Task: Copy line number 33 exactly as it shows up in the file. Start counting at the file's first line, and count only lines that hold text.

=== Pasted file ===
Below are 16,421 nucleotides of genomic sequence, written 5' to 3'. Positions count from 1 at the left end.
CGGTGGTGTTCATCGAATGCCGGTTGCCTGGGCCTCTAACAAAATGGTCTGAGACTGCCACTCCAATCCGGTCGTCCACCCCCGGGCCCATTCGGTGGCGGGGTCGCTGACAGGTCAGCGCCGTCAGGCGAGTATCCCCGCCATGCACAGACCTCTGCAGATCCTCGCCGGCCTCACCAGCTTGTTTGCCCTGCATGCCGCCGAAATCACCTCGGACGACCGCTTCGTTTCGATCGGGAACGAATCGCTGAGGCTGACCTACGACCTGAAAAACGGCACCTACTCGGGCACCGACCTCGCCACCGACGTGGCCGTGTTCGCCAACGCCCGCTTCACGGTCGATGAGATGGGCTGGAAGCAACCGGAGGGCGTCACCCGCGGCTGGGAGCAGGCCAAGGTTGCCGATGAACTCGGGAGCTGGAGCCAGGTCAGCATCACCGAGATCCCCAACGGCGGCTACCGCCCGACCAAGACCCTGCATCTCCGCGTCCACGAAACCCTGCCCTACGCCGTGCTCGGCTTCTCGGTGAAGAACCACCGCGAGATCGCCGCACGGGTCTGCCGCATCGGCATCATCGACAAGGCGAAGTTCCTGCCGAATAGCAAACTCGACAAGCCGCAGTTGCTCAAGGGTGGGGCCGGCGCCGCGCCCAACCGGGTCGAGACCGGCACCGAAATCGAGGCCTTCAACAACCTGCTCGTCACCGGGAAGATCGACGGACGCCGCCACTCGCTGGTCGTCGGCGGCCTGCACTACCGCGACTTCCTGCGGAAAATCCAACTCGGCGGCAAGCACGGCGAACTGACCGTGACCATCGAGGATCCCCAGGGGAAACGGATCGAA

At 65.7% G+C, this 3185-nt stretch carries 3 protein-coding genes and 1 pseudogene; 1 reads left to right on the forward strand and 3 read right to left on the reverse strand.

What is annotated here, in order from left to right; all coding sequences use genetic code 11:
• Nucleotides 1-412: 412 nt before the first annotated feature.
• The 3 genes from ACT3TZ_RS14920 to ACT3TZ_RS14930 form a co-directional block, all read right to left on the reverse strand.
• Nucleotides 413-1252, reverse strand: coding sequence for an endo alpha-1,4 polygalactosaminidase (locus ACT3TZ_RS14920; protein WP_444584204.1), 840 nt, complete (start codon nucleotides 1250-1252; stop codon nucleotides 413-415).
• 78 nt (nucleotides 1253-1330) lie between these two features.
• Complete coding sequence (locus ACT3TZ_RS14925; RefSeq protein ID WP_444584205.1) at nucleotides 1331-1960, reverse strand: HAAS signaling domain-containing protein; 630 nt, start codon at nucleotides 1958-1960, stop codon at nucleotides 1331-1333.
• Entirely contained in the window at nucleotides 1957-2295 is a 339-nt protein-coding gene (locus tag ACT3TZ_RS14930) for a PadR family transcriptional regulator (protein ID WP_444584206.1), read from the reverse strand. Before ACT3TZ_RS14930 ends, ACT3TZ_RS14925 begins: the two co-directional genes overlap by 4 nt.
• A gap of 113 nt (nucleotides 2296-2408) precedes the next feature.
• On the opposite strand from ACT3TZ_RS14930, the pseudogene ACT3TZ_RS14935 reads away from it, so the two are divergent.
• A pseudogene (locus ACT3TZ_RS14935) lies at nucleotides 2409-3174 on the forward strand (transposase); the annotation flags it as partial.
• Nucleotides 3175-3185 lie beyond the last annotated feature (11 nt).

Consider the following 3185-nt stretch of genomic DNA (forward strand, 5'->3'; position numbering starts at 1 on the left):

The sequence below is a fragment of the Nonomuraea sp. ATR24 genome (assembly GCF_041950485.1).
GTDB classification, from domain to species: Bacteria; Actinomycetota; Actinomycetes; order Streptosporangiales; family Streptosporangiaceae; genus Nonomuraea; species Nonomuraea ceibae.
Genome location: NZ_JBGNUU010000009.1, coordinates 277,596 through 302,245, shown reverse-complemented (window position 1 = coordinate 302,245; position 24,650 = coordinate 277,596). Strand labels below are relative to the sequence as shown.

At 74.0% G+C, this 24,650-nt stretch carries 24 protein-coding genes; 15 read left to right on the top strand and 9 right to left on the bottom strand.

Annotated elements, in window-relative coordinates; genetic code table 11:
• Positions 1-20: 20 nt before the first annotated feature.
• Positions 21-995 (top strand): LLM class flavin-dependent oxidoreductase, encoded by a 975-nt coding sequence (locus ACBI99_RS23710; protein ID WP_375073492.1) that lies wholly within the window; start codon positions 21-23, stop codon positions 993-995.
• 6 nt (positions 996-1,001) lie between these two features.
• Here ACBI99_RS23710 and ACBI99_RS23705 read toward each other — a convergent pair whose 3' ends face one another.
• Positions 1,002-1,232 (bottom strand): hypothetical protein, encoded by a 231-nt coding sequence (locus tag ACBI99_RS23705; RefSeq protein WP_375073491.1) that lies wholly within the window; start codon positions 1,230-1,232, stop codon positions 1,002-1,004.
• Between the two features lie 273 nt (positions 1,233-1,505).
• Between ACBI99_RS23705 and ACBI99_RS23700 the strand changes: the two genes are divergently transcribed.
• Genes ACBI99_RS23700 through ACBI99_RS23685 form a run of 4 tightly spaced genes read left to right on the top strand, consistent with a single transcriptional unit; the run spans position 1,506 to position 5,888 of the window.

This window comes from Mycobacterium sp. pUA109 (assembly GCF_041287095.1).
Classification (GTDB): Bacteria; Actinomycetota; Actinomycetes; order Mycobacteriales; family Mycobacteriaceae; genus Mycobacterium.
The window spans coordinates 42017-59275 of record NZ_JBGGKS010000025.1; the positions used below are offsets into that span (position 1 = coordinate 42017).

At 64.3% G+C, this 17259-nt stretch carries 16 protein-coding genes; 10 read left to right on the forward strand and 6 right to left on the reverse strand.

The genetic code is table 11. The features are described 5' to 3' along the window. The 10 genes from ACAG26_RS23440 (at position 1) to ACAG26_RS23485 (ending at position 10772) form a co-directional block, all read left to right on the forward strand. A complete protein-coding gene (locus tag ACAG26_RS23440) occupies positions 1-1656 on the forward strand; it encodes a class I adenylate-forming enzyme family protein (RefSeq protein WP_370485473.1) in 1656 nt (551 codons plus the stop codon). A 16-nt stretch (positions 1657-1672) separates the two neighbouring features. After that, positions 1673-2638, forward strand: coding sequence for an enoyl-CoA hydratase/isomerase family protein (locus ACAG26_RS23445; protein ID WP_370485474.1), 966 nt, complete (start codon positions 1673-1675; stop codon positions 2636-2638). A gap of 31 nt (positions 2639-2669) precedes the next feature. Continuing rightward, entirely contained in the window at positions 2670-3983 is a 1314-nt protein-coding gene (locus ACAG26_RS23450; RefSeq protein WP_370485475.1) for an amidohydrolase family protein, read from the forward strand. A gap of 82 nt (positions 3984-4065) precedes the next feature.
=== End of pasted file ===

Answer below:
The genetic code is table 11. The features are described 5' to 3' along the window. The 10 genes from ACAG26_RS23440 (at position 1) to ACAG26_RS23485 (ending at position 10772) form a co-directional block, all read left to right on the forward strand. A complete protein-coding gene (locus tag ACAG26_RS23440) occupies positions 1-1656 on the forward strand; it encodes a class I adenylate-forming enzyme family protein (RefSeq protein WP_370485473.1) in 1656 nt (551 codons plus the stop codon). A 16-nt stretch (positions 1657-1672) separates the two neighbouring features. After that, positions 1673-2638, forward strand: coding sequence for an enoyl-CoA hydratase/isomerase family protein (locus ACAG26_RS23445; protein ID WP_370485474.1), 966 nt, complete (start codon positions 1673-1675; stop codon positions 2636-2638). A gap of 31 nt (positions 2639-2669) precedes the next feature. Continuing rightward, entirely contained in the window at positions 2670-3983 is a 1314-nt protein-coding gene (locus ACAG26_RS23450; RefSeq protein WP_370485475.1) for an amidohydrolase family protein, read from the forward strand. A gap of 82 nt (positions 3984-4065) precedes the next feature.